An Indian pharma company, Maiden Pharmaceuticals Ltd, has come under scanner after the global health body World Health Organisation (WHO) issued a 'global alert' over the deaths of 66 children in The Gambia.  

The WHO has warned that medicines such as Promethazine Oral Solution, Kofexmalin Baby Cough Syrup, Makoff Baby Cough Syrup and Magrip N Cold Syrup could be linked to children's deaths in the African nation, which is also a popular tourist destination. 

In its medical product alert issued on Wednesday, the WHO said these "substandard" products were identified in The Gambia in September 2022. 

"The stated manufacturer of these products is Maiden Pharmaceuticals Limited (Haryana, India). To date, the stated manufacturer has not provided guarantees to WHO on the safety and quality of these products," said the global health organisation.

Laboratory analysis of the samples of each of the four products confirms they contain "unacceptable amounts of diethylene glycol and ethylene glycol as contaminants", says the WHO. It's worth noting that diethylene glycol and ethylene glycol are ‘toxic’ to humans when consumed and can prove ‘fatal’. Toxic effects can include abdominal pain, vomiting, diarrhoea, inability to pass urine, headache, altered mental state, and acute kidney injury which may lead to death.

The WHO has warned that to date, these four products have been identified in The Gambia only but may have been distributed, through informal markets, to other countries or regions as well.

Haryana-based Maiden Pharma has not issued any official statement on the issue so far. Reacting to the development, the Haryana State Drug Controller, however, has taken samples of the cough syrup, which was exported to The Gambia, from Maiden, suggest media reports. The results of the sample results could be revealed in at least two days. The Union health ministry is also reportedly probing if these cough syrups were sold in India as well.

The WHO has warned that all batches of the products highlighted above should be considered "unsafe" until they can be analysed by the relevant National Regulatory Authorities. "The substandard products referenced in this alert are unsafe and their use, especially in children, may result in serious injury or death," says the WHO.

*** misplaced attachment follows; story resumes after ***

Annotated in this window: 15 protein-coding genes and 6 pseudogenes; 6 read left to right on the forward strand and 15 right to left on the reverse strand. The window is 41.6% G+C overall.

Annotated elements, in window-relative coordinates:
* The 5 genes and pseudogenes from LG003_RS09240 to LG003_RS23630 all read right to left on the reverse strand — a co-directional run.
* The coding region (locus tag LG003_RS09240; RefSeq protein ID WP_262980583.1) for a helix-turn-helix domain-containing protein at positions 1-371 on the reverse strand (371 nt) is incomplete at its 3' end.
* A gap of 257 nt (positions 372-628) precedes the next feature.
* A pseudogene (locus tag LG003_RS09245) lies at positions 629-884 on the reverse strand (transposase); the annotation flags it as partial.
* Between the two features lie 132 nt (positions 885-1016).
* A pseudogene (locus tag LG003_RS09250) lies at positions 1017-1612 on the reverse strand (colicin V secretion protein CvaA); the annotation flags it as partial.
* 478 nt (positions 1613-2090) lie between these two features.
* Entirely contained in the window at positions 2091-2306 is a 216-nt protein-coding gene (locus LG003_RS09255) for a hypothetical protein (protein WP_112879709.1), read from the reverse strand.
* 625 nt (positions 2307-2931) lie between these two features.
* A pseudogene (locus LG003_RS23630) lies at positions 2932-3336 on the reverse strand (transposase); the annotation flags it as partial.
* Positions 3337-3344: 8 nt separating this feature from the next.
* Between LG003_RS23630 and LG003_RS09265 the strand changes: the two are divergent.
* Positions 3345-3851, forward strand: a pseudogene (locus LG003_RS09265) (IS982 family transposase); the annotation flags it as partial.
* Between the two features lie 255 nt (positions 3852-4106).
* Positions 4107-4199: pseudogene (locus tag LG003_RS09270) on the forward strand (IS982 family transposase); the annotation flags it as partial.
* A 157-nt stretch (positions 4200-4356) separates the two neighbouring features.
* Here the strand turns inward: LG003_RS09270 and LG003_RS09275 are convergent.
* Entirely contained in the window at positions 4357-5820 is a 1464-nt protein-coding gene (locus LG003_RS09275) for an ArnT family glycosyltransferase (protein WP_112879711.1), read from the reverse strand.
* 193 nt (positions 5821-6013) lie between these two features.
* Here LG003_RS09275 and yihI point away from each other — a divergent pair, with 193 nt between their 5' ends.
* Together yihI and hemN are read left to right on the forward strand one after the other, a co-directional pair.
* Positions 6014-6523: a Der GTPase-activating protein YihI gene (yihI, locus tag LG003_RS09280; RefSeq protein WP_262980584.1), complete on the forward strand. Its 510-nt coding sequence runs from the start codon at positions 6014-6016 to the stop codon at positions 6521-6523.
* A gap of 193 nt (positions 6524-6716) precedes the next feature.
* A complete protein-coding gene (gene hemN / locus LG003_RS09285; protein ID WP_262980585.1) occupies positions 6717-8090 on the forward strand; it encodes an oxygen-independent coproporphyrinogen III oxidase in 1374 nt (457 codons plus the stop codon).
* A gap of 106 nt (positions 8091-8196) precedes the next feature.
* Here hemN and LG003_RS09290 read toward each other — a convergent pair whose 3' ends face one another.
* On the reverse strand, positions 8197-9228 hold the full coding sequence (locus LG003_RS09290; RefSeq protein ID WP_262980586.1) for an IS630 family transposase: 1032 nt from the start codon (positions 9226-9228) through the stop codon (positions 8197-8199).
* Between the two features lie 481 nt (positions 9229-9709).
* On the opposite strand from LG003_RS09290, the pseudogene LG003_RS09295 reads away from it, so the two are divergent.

In light of the unfortunate deaths of children, the Gambian government has also suspended the use of all paracetamol syrups in the country and urged people to use tablets instead. The government in September revealed that dozens of kids had died, without giving the exact number. 

As per the WHO, it's important to detect and remove these substandard products from circulation to prevent harm to patients. It has urged increased surveillance and diligence within the supply chains of countries and regions -- and also the informal and unregulated markets --  that may be affected by these products.  

"If you have these substandard products, please DO NOT use them. If you, or someone you know, have used these products or suffered any adverse reaction/event after use, you are advised to seek immediate medical advice," the WHO has warned. 

National regulatory or health authorities have also been advised to notify the WHO if these substandard products are discovered in any country.

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